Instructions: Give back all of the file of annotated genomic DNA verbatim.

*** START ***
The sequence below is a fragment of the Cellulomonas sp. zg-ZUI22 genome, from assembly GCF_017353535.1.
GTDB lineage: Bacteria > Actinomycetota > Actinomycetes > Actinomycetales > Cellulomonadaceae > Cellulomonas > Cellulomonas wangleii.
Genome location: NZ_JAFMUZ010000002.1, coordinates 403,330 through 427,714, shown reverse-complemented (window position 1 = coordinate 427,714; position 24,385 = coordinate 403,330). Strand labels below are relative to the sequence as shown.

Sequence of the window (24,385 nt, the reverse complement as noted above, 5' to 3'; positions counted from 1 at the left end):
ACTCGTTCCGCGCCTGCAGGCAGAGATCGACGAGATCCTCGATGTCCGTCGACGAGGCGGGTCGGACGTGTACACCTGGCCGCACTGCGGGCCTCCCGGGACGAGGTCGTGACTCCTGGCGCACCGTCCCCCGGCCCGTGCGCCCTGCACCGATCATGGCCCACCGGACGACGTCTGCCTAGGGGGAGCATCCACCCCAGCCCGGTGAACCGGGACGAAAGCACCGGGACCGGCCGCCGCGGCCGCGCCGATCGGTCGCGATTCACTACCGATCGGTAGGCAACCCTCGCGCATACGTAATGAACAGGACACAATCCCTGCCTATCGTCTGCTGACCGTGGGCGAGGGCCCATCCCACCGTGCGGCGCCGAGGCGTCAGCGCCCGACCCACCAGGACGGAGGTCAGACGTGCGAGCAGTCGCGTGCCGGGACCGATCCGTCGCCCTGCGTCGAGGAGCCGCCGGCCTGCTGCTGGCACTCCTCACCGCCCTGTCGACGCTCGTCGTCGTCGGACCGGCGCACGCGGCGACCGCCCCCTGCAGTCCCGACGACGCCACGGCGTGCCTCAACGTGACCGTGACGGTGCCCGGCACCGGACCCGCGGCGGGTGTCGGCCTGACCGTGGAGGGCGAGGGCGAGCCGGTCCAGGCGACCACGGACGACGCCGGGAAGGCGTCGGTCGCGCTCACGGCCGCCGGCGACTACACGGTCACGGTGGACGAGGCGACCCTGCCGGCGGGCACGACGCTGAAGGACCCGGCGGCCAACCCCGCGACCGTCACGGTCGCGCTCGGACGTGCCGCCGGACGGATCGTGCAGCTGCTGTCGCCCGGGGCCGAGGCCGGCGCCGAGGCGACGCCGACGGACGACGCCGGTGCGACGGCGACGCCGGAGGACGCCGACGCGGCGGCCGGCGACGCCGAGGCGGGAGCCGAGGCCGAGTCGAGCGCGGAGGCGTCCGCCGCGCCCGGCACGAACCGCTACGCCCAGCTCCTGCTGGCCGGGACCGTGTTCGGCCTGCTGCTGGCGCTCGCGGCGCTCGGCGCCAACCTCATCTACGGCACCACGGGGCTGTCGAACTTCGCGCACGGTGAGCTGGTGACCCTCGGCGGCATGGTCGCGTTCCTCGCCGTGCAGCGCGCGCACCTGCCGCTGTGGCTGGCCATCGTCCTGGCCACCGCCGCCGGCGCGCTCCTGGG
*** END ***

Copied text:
The sequence below is a fragment of the Cellulomonas sp. zg-ZUI22 genome, from assembly GCF_017353535.1.
GTDB lineage: Bacteria > Actinomycetota > Actinomycetes > Actinomycetales > Cellulomonadaceae > Cellulomonas > Cellulomonas wangleii.
Genome location: NZ_JAFMUZ010000002.1, coordinates 403,330 through 427,714, shown reverse-complemented (window position 1 = coordinate 427,714; position 24,385 = coordinate 403,330). Strand labels below are relative to the sequence as shown.

Sequence of the window (24,385 nt, the reverse complement as noted above, 5' to 3'; positions counted from 1 at the left end):
ACTCGTTCCGCGCCTGCAGGCAGAGATCGACGAGATCCTCGATGTCCGTCGACGAGGCGGGTCGGACGTGTACACCTGGCCGCACTGCGGGCCTCCCGGGACGAGGTCGTGACTCCTGGCGCACCGTCCCCCGGCCCGTGCGCCCTGCACCGATCATGGCCCACCGGACGACGTCTGCCTAGGGGGAGCATCCACCCCAGCCCGGTGAACCGGGACGAAAGCACCGGGACCGGCCGCCGCGGCCGCGCCGATCGGTCGCGATTCACTACCGATCGGTAGGCAACCCTCGCGCATACGTAATGAACAGGACACAATCCCTGCCTATCGTCTGCTGACCGTGGGCGAGGGCCCATCCCACCGTGCGGCGCCGAGGCGTCAGCGCCCGACCCACCAGGACGGAGGTCAGACGTGCGAGCAGTCGCGTGCCGGGACCGATCCGTCGCCCTGCGTCGAGGAGCCGCCGGCCTGCTGCTGGCACTCCTCACCGCCCTGTCGACGCTCGTCGTCGTCGGACCGGCGCACGCGGCGACCGCCCCCTGCAGTCCCGACGACGCCACGGCGTGCCTCAACGTGACCGTGACGGTGCCCGGCACCGGACCCGCGGCGGGTGTCGGCCTGACCGTGGAGGGCGAGGGCGAGCCGGTCCAGGCGACCACGGACGACGCCGGGAAGGCGTCGGTCGCGCTCACGGCCGCCGGCGACTACACGGTCACGGTGGACGAGGCGACCCTGCCGGCGGGCACGACGCTGAAGGACCCGGCGGCCAACCCCGCGACCGTCACGGTCGCGCTCGGACGTGCCGCCGGACGGATCGTGCAGCTGCTGTCGCCCGGGGCCGAGGCCGGCGCCGAGGCGACGCCGACGGACGACGCCGGTGCGACGGCGACGCCGGAGGACGCCGACGCGGCGGCCGGCGACGCCGAGGCGGGAGCCGAGGCCGAGTCGAGCGCGGAGGCGTCCGCCGCGCCCGGCACGAACCGCTACGCCCAGCTCCTGCTGGCCGGGACCGTGTTCGGCCTGCTGCTGGCGCTCGCGGCGCTCGGCGCCAACCTCATCTACGGCACCACGGGGCTGTCGAACTTCGCGCACGGTGAGCTGGTGACCCTCGGCGGCATGGTCGCGTTCCTCGCCGTGCAGCGCGCGCACCTGCCGCTGTGGCTGGCCATCGTCCTGGCCACCGCCGCCGGCGCGCTCCTGGG